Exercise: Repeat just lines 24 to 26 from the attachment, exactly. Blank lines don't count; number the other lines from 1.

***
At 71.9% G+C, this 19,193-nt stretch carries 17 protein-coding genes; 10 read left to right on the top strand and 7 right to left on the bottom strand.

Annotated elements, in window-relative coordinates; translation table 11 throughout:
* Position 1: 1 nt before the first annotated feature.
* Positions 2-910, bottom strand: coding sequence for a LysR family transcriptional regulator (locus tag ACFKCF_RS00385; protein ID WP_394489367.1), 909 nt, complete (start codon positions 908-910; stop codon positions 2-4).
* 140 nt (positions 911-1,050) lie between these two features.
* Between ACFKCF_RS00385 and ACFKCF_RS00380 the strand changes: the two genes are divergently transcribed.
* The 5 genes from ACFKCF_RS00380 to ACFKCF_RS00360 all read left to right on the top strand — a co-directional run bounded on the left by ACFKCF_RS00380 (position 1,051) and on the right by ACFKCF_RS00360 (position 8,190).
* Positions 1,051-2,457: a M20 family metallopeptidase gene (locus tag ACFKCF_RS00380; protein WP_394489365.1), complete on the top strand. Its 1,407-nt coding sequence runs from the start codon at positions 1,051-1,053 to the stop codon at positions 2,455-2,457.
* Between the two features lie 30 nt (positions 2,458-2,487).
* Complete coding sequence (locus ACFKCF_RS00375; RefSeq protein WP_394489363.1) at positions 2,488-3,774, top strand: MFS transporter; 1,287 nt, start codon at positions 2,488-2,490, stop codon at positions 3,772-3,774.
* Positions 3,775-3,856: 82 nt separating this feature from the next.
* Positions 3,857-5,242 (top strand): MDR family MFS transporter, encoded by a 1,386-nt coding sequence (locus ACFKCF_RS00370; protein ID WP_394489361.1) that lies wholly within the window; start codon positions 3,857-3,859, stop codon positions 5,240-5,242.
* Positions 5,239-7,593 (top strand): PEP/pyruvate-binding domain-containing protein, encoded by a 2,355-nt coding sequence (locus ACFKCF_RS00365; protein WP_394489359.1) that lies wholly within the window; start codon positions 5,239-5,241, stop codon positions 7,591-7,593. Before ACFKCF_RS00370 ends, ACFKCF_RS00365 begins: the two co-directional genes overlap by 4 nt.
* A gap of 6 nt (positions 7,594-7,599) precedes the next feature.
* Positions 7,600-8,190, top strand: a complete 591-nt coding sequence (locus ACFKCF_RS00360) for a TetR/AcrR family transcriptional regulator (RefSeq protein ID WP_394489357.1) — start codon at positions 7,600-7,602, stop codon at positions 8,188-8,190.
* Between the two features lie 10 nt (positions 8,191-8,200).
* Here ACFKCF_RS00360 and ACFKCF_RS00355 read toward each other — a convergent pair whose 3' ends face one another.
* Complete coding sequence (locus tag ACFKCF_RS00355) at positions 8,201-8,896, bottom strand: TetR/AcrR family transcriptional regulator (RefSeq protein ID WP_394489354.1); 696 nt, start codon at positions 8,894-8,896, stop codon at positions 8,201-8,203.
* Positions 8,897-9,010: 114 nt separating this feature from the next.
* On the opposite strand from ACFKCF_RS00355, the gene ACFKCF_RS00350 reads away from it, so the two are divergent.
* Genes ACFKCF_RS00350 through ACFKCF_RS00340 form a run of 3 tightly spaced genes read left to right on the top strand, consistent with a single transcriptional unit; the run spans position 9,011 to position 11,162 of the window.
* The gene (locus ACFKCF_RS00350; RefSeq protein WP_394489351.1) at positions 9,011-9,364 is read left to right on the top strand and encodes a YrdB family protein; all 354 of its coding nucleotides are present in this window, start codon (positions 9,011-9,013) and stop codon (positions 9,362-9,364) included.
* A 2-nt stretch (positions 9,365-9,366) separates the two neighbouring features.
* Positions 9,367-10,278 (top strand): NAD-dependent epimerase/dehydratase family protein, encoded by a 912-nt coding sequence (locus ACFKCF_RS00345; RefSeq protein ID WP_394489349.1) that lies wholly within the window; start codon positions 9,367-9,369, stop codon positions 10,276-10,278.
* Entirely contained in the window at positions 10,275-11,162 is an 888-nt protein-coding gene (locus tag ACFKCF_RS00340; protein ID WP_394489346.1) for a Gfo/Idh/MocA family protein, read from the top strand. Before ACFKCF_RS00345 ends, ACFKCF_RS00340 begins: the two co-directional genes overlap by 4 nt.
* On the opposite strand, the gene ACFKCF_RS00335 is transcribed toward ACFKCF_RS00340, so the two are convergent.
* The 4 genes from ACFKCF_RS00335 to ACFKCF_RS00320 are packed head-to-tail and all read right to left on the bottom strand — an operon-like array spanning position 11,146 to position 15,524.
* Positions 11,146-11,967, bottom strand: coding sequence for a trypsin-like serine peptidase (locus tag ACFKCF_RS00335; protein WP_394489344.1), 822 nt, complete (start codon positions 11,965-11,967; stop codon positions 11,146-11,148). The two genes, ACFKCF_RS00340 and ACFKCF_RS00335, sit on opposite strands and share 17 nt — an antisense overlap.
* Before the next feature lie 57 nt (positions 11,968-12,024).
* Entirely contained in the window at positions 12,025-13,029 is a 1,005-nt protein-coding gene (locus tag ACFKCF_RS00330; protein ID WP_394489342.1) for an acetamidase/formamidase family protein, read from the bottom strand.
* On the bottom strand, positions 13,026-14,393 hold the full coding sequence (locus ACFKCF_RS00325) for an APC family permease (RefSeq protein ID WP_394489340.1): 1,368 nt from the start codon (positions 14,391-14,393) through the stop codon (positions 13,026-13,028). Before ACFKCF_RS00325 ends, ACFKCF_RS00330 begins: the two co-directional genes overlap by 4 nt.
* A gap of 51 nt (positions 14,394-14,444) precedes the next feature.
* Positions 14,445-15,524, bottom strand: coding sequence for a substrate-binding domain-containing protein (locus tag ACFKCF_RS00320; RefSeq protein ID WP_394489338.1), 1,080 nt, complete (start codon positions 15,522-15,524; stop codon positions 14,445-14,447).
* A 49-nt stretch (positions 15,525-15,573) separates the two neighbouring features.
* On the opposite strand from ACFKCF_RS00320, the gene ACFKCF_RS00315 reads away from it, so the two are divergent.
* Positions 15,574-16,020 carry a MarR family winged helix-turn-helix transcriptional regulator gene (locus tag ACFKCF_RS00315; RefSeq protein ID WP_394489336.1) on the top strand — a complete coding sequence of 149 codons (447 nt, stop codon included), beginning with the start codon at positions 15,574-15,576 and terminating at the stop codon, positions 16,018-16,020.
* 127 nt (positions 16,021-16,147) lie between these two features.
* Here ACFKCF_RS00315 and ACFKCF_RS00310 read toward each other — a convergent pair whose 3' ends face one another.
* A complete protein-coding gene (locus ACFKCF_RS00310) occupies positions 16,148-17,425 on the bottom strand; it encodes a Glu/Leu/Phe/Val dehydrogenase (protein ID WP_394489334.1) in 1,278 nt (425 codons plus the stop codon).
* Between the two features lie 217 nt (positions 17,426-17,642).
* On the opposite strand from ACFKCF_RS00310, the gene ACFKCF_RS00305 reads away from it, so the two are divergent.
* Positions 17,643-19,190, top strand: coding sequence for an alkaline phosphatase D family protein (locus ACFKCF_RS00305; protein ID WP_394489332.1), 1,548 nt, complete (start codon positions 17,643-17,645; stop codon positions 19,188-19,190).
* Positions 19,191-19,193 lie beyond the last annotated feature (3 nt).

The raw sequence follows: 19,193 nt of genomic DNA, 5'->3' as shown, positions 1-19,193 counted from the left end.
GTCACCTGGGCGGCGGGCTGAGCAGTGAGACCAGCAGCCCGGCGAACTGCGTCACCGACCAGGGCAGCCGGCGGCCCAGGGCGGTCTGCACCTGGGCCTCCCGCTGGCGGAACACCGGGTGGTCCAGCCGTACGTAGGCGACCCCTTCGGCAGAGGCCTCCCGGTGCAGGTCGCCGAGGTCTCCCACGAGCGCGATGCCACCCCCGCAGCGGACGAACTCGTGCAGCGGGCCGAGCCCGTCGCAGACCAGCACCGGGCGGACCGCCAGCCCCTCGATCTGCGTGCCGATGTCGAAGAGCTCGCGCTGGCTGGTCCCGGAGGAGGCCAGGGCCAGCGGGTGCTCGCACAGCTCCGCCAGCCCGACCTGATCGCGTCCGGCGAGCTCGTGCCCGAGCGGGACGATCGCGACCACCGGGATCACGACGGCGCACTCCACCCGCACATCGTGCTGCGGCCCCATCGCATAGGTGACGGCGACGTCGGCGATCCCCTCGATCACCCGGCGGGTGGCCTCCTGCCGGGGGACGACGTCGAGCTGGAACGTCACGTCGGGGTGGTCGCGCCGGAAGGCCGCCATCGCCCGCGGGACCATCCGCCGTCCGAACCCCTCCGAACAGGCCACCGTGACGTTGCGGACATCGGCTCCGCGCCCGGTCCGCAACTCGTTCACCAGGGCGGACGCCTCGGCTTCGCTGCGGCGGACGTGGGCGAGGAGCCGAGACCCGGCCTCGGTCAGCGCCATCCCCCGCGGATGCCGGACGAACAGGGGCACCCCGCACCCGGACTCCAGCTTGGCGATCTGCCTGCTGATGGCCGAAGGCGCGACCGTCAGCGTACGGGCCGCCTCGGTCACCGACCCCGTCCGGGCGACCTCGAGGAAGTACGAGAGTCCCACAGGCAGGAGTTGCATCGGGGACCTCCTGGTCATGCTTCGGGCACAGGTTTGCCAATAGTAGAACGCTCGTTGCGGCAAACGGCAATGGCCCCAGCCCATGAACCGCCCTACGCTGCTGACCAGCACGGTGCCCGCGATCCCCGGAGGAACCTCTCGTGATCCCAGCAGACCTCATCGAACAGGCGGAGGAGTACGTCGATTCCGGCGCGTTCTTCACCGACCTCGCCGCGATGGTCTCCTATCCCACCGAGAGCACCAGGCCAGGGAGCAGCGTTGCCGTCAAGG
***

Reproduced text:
* Positions 9,367-10,278 (top strand): NAD-dependent epimerase/dehydratase family protein, encoded by a 912-nt coding sequence (locus ACFKCF_RS00345; RefSeq protein ID WP_394489349.1) that lies wholly within the window; start codon positions 9,367-9,369, stop codon positions 10,276-10,278.
* Entirely contained in the window at positions 10,275-11,162 is an 888-nt protein-coding gene (locus tag ACFKCF_RS00340; protein ID WP_394489346.1) for a Gfo/Idh/MocA family protein, read from the top strand. Before ACFKCF_RS00345 ends, ACFKCF_RS00340 begins: the two co-directional genes overlap by 4 nt.
* On the opposite strand, the gene ACFKCF_RS00335 is transcribed toward ACFKCF_RS00340, so the two are convergent.